partially ordered algebraic system
Let $A$ be a poset. Recall a function $f$ on $A$ is said to be

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orderpreserving (or isotone) provided that $f(a)\le f(b)$, or

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orderreversing (or antitone) provided that $f(a)\ge f(b)$, or
whenever $a\le b$. Furthermore, $f$ is called monotone if $f$ is either isotone or antitone.
For every function $f$ on $A$, we denote it to be $\uparrow $, $\downarrow $, or $\updownarrow $ according to whether it is isotone, antitone, or both. The following are some easy consequences:

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$\uparrow \circ \downarrow =\downarrow \circ \uparrow =\downarrow $ (meaning that the composition of an isotone and an antitone maps is antitone),

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$\uparrow \circ \uparrow =\downarrow \circ \downarrow =\uparrow $ (meaning that the composition of two isotone or two antitone maps is isotone),
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The notion above can be generalized to $n$ary operations^{} on a poset $A$. An $n$ary operation $f$ on a poset $A$ is said to be isotone, antitone, or monotone iff when $f$ is isotone, antitone, or monotone with respect to each of its $n$ variables. We continue to use to arrow notations above to denote $n$ary monotone functions. For example, a ternary function that is $(\uparrow ,\downarrow ,\uparrow )$ is isotone with respect to its first and third variables, and antitone with respect to its second variable.
Definition. A partially ordered algebraic system is an algebraic system $\mathcal{A}=(A,O)$ such that $A$ is a poset, and every operation $f\in O$ on $A$ is monotone. A partially ordered algebraic system is also called a partially ordered algebra^{}, or a poalgebra for short.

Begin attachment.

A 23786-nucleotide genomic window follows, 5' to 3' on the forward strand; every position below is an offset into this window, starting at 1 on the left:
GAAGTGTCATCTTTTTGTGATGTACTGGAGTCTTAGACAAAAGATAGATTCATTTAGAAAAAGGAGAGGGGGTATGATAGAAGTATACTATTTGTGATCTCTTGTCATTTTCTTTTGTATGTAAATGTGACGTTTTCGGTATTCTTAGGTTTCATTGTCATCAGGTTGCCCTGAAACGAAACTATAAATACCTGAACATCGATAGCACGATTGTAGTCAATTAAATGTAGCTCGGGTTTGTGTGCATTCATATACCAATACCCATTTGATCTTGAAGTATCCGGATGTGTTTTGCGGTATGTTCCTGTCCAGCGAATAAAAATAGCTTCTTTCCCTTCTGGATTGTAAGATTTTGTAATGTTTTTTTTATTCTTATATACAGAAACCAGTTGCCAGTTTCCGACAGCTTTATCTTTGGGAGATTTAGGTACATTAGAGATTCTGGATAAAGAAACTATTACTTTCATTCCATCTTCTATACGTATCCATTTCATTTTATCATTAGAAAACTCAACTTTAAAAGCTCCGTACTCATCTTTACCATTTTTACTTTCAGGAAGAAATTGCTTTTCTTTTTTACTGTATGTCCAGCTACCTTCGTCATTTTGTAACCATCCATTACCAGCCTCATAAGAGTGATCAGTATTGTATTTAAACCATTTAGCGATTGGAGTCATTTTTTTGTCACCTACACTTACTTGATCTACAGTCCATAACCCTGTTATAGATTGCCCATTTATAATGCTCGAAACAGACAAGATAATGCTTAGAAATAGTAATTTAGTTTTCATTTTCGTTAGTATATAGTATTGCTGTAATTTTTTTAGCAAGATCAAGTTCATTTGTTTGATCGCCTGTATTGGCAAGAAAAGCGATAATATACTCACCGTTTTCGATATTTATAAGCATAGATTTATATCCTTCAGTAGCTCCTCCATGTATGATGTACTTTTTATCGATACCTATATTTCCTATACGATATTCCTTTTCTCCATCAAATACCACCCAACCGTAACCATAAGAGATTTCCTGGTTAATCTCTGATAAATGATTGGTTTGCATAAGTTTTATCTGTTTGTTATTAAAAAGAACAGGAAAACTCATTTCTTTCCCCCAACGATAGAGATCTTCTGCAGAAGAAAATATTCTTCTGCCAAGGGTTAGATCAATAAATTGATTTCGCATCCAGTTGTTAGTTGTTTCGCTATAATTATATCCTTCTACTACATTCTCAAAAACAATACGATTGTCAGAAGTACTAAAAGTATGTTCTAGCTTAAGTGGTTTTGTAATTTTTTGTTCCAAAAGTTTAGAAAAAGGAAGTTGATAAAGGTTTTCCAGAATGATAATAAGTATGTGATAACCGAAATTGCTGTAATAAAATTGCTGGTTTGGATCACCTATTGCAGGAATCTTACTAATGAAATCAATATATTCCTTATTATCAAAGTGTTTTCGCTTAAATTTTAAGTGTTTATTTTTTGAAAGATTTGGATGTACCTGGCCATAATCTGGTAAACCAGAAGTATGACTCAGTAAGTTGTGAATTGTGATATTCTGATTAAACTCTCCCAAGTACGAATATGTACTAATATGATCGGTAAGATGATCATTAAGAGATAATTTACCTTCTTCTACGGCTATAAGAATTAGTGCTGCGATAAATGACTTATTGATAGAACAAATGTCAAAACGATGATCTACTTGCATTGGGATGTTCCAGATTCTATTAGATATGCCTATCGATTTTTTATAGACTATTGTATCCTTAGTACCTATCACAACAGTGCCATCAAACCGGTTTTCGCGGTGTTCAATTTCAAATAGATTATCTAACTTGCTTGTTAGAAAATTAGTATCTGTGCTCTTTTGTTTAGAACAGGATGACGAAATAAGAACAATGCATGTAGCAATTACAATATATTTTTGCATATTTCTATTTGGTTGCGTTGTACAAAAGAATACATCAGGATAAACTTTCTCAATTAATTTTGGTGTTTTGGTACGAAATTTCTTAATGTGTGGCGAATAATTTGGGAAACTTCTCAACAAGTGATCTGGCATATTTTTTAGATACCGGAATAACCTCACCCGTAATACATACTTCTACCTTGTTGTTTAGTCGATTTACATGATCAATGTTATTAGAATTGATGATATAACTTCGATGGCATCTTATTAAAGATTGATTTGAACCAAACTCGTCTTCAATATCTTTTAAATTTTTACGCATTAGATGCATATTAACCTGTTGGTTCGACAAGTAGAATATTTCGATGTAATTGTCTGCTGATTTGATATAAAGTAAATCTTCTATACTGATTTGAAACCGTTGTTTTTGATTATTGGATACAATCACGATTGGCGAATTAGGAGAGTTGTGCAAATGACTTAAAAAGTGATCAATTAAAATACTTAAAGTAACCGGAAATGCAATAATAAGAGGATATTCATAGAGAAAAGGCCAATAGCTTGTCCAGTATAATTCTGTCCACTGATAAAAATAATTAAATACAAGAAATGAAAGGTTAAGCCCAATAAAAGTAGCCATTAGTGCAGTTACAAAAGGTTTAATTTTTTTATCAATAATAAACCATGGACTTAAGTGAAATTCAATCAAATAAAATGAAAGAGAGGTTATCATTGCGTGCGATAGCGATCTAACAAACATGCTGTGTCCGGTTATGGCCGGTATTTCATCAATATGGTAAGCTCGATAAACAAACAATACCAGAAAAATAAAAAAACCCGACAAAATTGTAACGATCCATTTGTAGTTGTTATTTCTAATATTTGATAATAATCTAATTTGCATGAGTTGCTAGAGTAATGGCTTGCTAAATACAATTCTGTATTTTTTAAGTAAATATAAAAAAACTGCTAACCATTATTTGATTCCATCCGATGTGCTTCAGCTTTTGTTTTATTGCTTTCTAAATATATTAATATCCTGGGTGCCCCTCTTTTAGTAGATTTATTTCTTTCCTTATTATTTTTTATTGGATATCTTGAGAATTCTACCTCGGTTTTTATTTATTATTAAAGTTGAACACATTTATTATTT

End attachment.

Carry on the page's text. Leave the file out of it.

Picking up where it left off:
Examples of poalgebras are pogroups, porings, and posemigroups. In all three cases, the multiplication^{} operations are $(\uparrow ,\uparrow )$, as well as the addition operation in a poring.. In the case of a pogroup, the multiplicative inverse operation is $\downarrow $, as well as the additive inverse operation in a poring.
Another example is an ordered vector space $V$ over a field $k$. The underlying universe^{} is $V$ (not $k$). Addition over $V$ is, like the other examples above, isotone. Each element $r\in k$ acts as a unary operator on $V$, given by $r(v)=rv$, the scalar multiplication of $r$ and $v$. As $k$ is itself a poset, it can be partitioned into three sets: the positive cone $P(k)$ of $k$, the negative cone $P(k)$, and $\{0\}$. Then $r\in P(k)$ iff it is $\uparrow $ as a unary operator, $r\in P(k)$ iff it is $\downarrow $, and $r=0$ iff it is $\updownarrow $.
Remarks

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A homomorphism^{} from one poalgebra $\mathcal{A}$ to another $\mathcal{B}$ is an isotone map $\varphi $ from posets $A$ to $B$ that is at the same time a homomorphism from the algebraic systems $\mathcal{A}$ to $\mathcal{B}$.

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A partially ordered subalgebra^{} of a poalgebra $\mathcal{A}$ is just a subalgebra of $\mathcal{A}$ viewed as an algebra, where the partial ordering on the universe of the subalgebra is inherited from the partial ordering on $A$.
References
 1 L. Fuchs, Partially Ordered Algebraic Systems, AddisonWesley, (1963).
Title  partially ordered algebraic system 

Canonical name  PartiallyOrderedAlgebraicSystem 
Date of creation  20130322 19:03:19 
Last modified on  20130322 19:03:19 
Owner  CWoo (3771) 
Last modified by  CWoo (3771) 
Numerical id  8 
Author  CWoo (3771) 
Entry type  Definition 
Classification  msc 06F99 
Classification  msc 08C99 
Classification  msc 08A99 
Related topic  AlgebraicSystem